Western Cape tourism authorities say the travel bans imposed on South Africa will have a huge impact on the local economy.

Thousands of overseas tourists flock to the Mother City yearly but numbers have declined by almost 73 percent in 2020 compared to the previous year. The City of Cape Town says prior to the COVID-19 pandemic the sector contributed over seven percent to the provincial GDP and created 113 000 direct jobs.

Western Cape tourism laments travel bans:

Mayoral Committee Member for Economic Growth James Vos says, “Intensify vaccines rather than stricter restrictions that would cripple the economy. Our immediate concern is the damage that these restrictions are causing to families in the travel and tourism industry and tourism. Government should avoid the damage caused by these travel restrictions and instead, take steps to raise vaccination rates that’s precisely why we will be turning our focus on domestic market because this is our main pillar of support.”

KZN tourism

KwaZulu-Natal Tourism MEC Ravi Pillay said that they’re concerned about the newly detected coronavirus variant, Omicron, in South Africa ahead of the festive season.

The new variant has triggered a travel ban on the country by some European nations including the UK.

KwaZulu-Natal is a popular festive season holiday destination among local and international travellers.

Meanwhile, the Tourism Business Council of South Africa says that the announcement of the detection of the new COVID-19 variant, Omicron, has not helped the already battered tourism industry.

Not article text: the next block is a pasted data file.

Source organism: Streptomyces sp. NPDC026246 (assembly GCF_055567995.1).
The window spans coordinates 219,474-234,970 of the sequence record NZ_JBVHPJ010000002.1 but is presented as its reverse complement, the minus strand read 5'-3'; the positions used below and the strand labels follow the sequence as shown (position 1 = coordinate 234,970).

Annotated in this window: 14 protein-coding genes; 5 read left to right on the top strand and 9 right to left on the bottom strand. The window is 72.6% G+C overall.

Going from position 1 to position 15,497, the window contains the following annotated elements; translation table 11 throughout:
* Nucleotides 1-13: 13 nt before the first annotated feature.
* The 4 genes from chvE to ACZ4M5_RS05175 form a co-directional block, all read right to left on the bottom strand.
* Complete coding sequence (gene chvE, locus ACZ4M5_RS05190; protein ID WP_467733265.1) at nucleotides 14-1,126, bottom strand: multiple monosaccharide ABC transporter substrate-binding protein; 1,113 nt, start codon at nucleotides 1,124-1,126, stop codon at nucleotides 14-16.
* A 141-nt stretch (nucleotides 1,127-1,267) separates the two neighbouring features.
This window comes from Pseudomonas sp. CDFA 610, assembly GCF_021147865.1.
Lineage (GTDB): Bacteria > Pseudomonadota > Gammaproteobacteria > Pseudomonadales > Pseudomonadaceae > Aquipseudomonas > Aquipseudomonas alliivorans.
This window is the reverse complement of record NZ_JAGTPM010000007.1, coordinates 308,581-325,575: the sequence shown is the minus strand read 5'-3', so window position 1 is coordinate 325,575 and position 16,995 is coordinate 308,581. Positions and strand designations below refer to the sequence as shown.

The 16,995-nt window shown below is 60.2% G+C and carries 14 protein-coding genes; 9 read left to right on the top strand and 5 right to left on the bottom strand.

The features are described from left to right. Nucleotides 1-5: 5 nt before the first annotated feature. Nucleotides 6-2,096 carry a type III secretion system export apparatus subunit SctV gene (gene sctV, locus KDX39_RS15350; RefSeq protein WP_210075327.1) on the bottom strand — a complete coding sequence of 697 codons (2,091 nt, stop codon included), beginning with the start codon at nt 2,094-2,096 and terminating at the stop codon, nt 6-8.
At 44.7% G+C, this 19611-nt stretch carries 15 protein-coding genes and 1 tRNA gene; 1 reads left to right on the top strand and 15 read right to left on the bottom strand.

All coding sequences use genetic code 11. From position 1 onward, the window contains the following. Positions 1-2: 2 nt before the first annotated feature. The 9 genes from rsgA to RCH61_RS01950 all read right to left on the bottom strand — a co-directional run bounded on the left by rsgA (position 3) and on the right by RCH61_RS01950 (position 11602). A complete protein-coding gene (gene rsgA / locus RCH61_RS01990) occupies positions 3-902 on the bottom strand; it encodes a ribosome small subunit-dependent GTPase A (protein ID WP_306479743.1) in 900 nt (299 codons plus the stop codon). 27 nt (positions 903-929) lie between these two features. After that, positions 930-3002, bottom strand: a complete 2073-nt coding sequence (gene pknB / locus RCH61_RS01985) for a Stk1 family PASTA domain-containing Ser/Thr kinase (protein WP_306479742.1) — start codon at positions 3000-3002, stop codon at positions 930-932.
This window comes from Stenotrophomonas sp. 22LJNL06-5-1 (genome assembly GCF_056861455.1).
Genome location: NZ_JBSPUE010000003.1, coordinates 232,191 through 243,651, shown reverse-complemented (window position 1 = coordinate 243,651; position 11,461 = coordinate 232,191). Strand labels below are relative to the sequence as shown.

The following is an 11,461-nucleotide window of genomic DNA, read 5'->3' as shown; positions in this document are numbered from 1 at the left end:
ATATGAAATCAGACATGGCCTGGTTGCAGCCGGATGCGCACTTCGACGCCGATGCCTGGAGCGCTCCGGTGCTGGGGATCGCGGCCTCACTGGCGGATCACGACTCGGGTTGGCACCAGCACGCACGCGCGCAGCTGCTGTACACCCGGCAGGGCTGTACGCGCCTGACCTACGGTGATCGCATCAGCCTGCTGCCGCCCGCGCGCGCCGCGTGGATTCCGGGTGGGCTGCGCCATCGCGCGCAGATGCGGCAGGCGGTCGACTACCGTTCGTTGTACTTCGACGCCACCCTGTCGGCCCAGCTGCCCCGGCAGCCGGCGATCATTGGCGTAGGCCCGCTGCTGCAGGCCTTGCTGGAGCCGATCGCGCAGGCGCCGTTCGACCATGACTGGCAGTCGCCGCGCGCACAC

The council’s CEO Tshifhiwa Tshivhengwa says that no context has been given to what will happen following the discovery of this variant.

The World Health Organisation has officially classified Omicron as a variant of concern. Several countries have already imposed travel bans on South Africa and other southern African countries.

Tshivhengwa says this is extremely worrying.

“Every country in the world is announcing that they don’t desire anyone who is coming from the southern African region, and especially South Africa, being the hub of the region. So we are in a situation where it’s a freefall. The only thing we need to do is to protect the domestic market. We do have healthy bookings that are coming through to December and January, we need to protect those, and you know I’ve heard of the talks, possible bans that may be imposed here at home and we need to avoid those at all cost.”